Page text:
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Issue 595 - "Always Determined Never Discouraged" (Sojourner Truth)

Woodens Wisdom
Wooden's Wisdom - Volume 12 Issue 595
Craig Impelman Speaking |  Championship Coaches |  Champion's Leadership Library Login



Sojourner Truth was an American abolitionist and women's rights activist who was born into slavery in 1797.
Late in 1826, Truth escaped to freedom with her infant daughter, Sophia. In 1828 Truth learned that her son Peter, then five years old, had been sold by her former owner John Dumont to Solomon Gedney and then illegally resold to an owner in Alabama.
Truth immediately took off barefoot (as she had no shoes) and ran the ten miles to New Paltz, NY and confronted the wives of Dumont and Gedney. They laughingly admonished her, reminding her she had no money and no power.
Truth, who couldn’t read or write, sought help from a Quaker family who saw that she was taken and set down near Kingston, with directions to go to the Court House, and enter a complaint to the Grand Jury.
Failing to find this man "Grand Jury" she, because of her persistence, was directed to the room where the Grand Jury was meeting and told her story. They issued a writ against Solomon Gedney and instructed her to give it to the constable back in New Paltz. Truth ran, barefoot, the nine miles and did so.
Gedney, getting word of his imminent arrest, hid himself and spent six months going to Alabama and back to return Peter to New York and avoid jail time.
On his return, Gedney tried to hide the child. Truth was offered $300 to forget the matter. She refused.
Her new lawyer, Mr. Demain, told Truth he would need $5 to litigate her son’s return. Truth said she had no money. Demain told her to borrow it. Truth, still barefoot and penniless, ran the twenty-mile round trip to the Quakers and back returning with the fee.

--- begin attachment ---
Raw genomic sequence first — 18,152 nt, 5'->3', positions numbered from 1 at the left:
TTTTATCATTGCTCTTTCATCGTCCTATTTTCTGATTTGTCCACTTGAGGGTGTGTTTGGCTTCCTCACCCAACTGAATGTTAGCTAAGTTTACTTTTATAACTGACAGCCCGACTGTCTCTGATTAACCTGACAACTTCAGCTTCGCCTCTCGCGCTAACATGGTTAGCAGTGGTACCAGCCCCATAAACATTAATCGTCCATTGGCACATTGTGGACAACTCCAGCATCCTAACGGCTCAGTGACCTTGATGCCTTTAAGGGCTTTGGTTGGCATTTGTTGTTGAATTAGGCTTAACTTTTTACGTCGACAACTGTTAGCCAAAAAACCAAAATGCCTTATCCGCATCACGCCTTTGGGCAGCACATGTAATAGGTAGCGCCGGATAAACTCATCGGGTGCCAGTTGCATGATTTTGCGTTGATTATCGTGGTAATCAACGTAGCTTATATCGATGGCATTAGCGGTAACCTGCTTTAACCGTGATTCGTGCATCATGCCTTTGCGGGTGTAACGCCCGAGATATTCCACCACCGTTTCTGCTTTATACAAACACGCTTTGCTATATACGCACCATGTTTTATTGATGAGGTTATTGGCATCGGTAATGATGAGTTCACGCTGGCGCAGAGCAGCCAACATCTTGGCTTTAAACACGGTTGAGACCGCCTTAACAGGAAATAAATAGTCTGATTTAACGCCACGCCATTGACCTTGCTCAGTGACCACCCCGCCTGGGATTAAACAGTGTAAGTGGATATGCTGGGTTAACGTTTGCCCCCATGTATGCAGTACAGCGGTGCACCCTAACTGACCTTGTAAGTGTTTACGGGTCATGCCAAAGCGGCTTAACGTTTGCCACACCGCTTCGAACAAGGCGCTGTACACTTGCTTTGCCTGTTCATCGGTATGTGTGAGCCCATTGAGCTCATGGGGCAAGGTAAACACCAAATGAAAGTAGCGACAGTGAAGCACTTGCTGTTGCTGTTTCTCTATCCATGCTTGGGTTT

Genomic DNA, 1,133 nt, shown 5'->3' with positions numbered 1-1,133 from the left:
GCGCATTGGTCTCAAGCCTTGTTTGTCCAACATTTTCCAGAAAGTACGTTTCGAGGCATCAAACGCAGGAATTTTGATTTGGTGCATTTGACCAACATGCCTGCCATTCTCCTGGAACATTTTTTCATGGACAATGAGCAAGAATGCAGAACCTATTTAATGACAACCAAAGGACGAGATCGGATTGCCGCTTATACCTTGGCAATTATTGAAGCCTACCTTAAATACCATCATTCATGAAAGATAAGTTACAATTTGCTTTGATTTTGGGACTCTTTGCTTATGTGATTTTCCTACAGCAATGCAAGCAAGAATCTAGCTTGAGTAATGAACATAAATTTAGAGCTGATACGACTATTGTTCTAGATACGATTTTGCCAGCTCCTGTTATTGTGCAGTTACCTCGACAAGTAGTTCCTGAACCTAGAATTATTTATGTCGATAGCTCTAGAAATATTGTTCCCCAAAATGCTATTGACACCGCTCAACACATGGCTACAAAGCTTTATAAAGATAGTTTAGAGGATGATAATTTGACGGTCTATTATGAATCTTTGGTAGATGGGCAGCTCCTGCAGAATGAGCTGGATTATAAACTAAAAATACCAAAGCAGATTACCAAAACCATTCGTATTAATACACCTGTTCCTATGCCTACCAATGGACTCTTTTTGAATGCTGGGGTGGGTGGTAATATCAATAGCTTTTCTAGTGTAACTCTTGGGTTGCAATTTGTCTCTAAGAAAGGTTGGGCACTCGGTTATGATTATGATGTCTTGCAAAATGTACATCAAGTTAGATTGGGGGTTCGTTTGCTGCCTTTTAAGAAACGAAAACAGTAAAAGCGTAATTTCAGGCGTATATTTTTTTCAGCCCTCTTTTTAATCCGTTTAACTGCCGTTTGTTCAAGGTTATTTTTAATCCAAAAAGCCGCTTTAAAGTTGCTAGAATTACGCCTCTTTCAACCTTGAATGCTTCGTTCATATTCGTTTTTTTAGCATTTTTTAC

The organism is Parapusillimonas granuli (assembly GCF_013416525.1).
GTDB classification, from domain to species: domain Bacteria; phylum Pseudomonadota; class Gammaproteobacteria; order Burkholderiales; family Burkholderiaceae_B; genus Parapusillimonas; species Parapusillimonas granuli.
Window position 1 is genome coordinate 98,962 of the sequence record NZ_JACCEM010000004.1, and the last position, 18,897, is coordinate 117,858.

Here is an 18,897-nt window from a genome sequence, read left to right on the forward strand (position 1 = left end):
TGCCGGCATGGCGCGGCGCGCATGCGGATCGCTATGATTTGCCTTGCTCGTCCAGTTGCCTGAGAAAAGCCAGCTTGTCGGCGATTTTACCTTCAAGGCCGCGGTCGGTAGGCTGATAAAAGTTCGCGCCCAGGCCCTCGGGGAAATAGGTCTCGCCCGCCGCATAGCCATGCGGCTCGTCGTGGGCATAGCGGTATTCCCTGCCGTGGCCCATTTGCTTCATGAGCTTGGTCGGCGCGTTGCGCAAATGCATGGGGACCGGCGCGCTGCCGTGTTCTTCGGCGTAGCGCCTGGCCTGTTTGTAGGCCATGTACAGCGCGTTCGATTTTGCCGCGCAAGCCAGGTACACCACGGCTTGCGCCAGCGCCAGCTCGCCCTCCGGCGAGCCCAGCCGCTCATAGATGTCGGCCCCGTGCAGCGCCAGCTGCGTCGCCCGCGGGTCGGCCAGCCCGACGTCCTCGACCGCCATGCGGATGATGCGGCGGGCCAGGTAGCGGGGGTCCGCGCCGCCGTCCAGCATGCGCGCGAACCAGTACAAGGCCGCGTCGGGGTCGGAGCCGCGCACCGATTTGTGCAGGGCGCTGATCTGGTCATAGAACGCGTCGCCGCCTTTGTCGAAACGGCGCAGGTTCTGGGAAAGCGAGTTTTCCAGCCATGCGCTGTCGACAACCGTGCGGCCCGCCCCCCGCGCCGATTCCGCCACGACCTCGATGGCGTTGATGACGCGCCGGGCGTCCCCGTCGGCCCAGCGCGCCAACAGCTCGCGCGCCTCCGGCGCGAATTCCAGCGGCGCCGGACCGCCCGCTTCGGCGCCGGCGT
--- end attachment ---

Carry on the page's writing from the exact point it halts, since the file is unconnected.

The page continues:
Truth became the first black woman to go to court against a white man and win a case. Her son was returned to her.
A memorial bust of Truth was unveiled in 2009 in Emancipation Hall in the Visitor Center in the U.S. Capitol. She is the first African American woman to have a statue in the Capitol building.
Are you always determined and never discouraged?

Yours in Coaching,
Craig Impelman




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Application Exercise



The Loss Is Not So Great

It is better as it is: I have failed but I can sleep;
Though the pit I now am in is very dark and deep
I can walk to-morrow's streets and can meet to-morrow's men
Unashamed to face their gaze as I go to work again.

I have lost the hope I had; in the dust are all my dreams,
But my loss is not so great or so dreadful as it seems;
I made my fight and though I failed I need not slink away
For I do not have to fear what another man may say.

They may call me over-bold, they may say that I was frail;
They may tell I dared too much and was doomed at last to fail;
They may talk my battle o'er and discuss it as they choose,
But I did no brother wrong- I'm the only one to lose.

It is better as it is: I have kept my self-respect.
I can walk to-morrow's streets meeting all men head erect.
No man can charge his loss to a pledge I did not keep;
I have no shame to regret: I have failed, but I can sleep.

Edgar Albert Guest (1881-1959)






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